Die letzten 5 Focus-News des innovations-reports im Überblick:

Im Focus: Fizzy soda water could be key to clean manufacture of flat wonder material: Graphene

Whether you call it effervescent, fizzy, or sparkling, carbonated water is making a comeback as a beverage. Aside from quenching thirst, researchers at the University of Illinois at Urbana-Champaign have discovered a new use for these "bubbly" concoctions that will have major impact on the manufacturer of the world's thinnest, flattest, and one most useful materials -- graphene.

As graphene's popularity grows as an advanced "wonder" material, the speed and quality at which it can be manufactured will be paramount. With that in mind,...

Im Focus: Exotic quantum states made from light: Physicists create optical “wells” for a super-photon

Physicists at the University of Bonn have managed to create optical hollows and more complex patterns into which the light of a Bose-Einstein condensate flows. The creation of such highly low-loss structures for light is a prerequisite for complex light circuits, such as for quantum information processing for a new generation of computers. The researchers are now presenting their results in the journal Nature Photonics.

Light particles (photons) occur as tiny, indivisible portions. Many thousands of these light portions can be merged to form a single super-photon if they are...

Im Focus: Circular RNA linked to brain function

For the first time, scientists have shown that circular RNA is linked to brain function. When a RNA molecule called Cdr1as was deleted from the genome of mice, the animals had problems filtering out unnecessary information – like patients suffering from neuropsychiatric disorders.

While hundreds of circular RNAs (circRNAs) are abundant in mammalian brains, one big question has remained unanswered: What are they actually good for? In the...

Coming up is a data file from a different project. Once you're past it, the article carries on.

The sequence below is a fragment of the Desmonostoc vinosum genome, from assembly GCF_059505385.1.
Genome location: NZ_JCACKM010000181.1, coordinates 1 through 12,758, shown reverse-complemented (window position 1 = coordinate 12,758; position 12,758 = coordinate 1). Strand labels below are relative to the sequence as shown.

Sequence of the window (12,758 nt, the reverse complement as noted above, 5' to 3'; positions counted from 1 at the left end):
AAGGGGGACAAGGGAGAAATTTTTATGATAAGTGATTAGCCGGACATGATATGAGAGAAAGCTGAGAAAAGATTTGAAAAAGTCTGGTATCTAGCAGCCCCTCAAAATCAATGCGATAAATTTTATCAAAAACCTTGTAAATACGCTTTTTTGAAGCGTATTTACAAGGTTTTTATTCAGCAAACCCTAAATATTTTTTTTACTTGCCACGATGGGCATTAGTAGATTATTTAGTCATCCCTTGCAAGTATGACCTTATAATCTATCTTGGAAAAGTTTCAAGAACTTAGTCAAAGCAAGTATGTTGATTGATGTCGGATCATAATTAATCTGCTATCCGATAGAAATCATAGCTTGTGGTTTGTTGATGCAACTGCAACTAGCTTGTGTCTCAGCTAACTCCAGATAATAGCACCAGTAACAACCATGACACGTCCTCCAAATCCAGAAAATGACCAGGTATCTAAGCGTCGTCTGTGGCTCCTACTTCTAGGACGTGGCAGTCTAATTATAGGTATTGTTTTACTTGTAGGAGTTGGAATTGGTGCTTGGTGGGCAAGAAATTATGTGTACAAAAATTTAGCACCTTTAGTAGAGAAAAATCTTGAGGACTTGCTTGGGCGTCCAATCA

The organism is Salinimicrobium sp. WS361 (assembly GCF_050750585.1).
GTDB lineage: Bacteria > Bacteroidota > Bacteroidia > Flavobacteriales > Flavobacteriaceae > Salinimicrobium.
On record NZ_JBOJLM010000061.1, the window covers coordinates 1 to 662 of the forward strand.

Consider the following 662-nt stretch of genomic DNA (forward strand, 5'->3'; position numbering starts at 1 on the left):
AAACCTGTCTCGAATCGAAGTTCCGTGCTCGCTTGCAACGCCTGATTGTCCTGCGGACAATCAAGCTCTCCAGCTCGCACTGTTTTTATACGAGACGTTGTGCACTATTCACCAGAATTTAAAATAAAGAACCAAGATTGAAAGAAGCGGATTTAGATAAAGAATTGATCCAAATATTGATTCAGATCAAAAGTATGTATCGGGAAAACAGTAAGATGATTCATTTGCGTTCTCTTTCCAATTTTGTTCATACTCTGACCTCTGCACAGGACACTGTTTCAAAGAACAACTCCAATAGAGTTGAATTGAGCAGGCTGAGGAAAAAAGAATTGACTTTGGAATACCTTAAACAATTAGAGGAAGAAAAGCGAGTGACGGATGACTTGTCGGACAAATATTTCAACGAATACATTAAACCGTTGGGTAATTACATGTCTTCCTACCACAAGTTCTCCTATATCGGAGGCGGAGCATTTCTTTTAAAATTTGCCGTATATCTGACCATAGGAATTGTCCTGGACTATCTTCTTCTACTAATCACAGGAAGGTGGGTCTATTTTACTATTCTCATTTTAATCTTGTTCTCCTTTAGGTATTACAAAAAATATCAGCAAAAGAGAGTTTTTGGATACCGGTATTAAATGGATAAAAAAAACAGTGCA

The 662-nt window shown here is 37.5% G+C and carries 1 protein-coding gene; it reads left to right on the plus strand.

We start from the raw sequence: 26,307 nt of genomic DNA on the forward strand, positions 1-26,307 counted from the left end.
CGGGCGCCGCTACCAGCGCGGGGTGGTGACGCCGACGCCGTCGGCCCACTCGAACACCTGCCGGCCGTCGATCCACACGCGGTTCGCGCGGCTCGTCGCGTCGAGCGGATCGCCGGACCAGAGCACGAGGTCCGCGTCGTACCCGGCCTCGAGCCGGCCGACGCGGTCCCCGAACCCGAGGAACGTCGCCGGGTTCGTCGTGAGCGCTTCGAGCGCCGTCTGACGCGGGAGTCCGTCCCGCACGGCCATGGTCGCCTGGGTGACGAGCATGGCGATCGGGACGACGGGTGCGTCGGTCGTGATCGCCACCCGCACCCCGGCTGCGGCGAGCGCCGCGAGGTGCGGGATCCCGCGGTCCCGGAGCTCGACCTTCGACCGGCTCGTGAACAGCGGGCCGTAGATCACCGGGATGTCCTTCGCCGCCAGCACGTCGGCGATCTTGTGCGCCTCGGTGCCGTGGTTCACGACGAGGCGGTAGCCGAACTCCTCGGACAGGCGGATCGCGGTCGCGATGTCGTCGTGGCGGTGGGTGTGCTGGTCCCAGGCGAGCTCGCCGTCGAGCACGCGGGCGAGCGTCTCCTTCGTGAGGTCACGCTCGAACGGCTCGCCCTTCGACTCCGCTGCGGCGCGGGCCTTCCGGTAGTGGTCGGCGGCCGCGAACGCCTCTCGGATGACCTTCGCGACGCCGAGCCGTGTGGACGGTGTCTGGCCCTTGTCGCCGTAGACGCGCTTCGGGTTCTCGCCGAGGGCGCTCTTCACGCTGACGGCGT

Im Focus: RAVAN CubeSat measures Earth's outgoing energy

An experimental small satellite has successfully collected and delivered data on a key measurement for predicting changes in Earth's climate.

The Radiometer Assessment using Vertically Aligned Nanotubes (RAVAN) CubeSat was launched into low-Earth orbit on Nov. 11, 2016, in order to test new...

Im Focus: Scientists shine new light on the “other high temperature superconductor”

A study led by scientists of the Max Planck Institute for the Structure and Dynamics of Matter (MPSD) at the Center for Free-Electron Laser Science in Hamburg presents evidence of the coexistence of superconductivity and “charge-density-waves” in compounds of the poorly-studied family of bismuthates. This observation opens up new perspectives for a deeper understanding of the phenomenon of high-temperature superconductivity, a topic which is at the core of condensed matter research since more than 30 years. The paper by Nicoletti et al has been published in the PNAS.

Since the beginning of the 20th century, superconductivity had been observed in some metals at temperatures only a few degrees above the absolute zero (minus...

All Focus news of the innovation-report >>>

Anzeige

Anzeige

Event News

Call for Papers – ICNFT 2018, 5th International Conference on New Forming Technology

16.08.2017 | Event News

Sustainability is the business model of tomorrow

04.08.2017 | Event News

Clash of Realities 2017: Registration now open. International Conference at TH Köln

26.07.2017 | Event News

 
Latest News

Gold shines through properties of nano biosensors

17.08.2017 | Physics and Astronomy

Greenland ice flow likely to speed up: New data assert glaciers move over sediment, which gets more slippery as it gets wetter

17.08.2017 | Earth Sciences

Mars 2020 mission to use smart methods to seek signs of past life

17.08.2017 | Physics and Astronomy

VideoLinks
B2B-VideoLinks
More VideoLinks >>>